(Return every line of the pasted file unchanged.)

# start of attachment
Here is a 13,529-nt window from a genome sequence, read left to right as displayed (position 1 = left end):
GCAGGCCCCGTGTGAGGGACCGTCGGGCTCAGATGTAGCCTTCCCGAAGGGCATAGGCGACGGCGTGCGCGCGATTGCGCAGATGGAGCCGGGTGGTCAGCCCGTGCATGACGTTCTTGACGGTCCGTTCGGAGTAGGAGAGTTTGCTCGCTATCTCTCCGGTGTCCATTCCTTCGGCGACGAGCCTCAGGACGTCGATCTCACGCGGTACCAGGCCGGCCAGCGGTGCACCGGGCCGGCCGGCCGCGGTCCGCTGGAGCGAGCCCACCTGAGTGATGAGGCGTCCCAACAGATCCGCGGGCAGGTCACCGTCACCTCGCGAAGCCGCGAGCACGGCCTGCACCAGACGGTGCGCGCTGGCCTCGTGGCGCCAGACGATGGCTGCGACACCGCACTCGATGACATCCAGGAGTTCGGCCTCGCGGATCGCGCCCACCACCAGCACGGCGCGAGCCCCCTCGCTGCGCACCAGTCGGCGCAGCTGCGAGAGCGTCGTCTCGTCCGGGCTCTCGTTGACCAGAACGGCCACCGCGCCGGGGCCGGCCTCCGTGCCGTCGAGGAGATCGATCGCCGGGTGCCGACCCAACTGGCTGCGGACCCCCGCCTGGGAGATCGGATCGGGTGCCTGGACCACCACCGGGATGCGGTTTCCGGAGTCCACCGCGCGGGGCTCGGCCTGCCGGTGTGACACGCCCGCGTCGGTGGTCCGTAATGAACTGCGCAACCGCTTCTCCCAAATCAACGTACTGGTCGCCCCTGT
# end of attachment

Here is a 13,529-nt window from a genome sequence, read left to right as displayed (position 1 = left end):
GCAGGCCCCGTGTGAGGGACCGTCGGGCTCAGATGTAGCCTTCCCGAAGGGCATAGGCGACGGCGTGCGCGCGATTGCGCAGATGGAGCCGGGTGGTCAGCCCGTGCATGACGTTCTTGACGGTCCGTTCGGAGTAGGAGAGTTTGCTCGCTATCTCTCCGGTGTCCATTCCTTCGGCGACGAGCCTCAGGACGTCGATCTCACGCGGTACCAGGCCGGCCAGCGGTGCACCGGGCCGGCCGGCCGCGGTCCGCTGGAGCGAGCCCACCTGAGTGATGAGGCGTCCCAACAGATCCGCGGGCAGGTCACCGTCACCTCGCGAAGCCGCGAGCACGGCCTGCACCAGACGGTGCGCGCTGGCCTCGTGGCGCCAGACGATGGCTGCGACACCGCACTCGATGACATCCAGGAGTTCGGCCTCGCGGATCGCGCCCACCACCAGCACGGCGCGAGCCCCCTCGCTGCGCACCAGTCGGCGCAGCTGCGAGAGCGTCGTCTCGTCCGGGCTCTCGTTGACCAGAACGGCCACCGCGCCGGGGCCGGCCTCCGTGCCGTCGAGGAGATCGATCGCCGGGTGCCGACCCAACTGGCTGCGGACCCCCGCCTGGGAGATCGGATCGGGTGCCTGGACCACCACCGGGATGCGGTTTCCGGAGTCCACCGCGCGGGGCTCGGCCTGCCGGTGTGACACGCCCGCGTCGGTGGTCCGTAATGAACTGCGCAACCGCTTCTCCCAAATCAACGTACTGGTCGCCCCTGT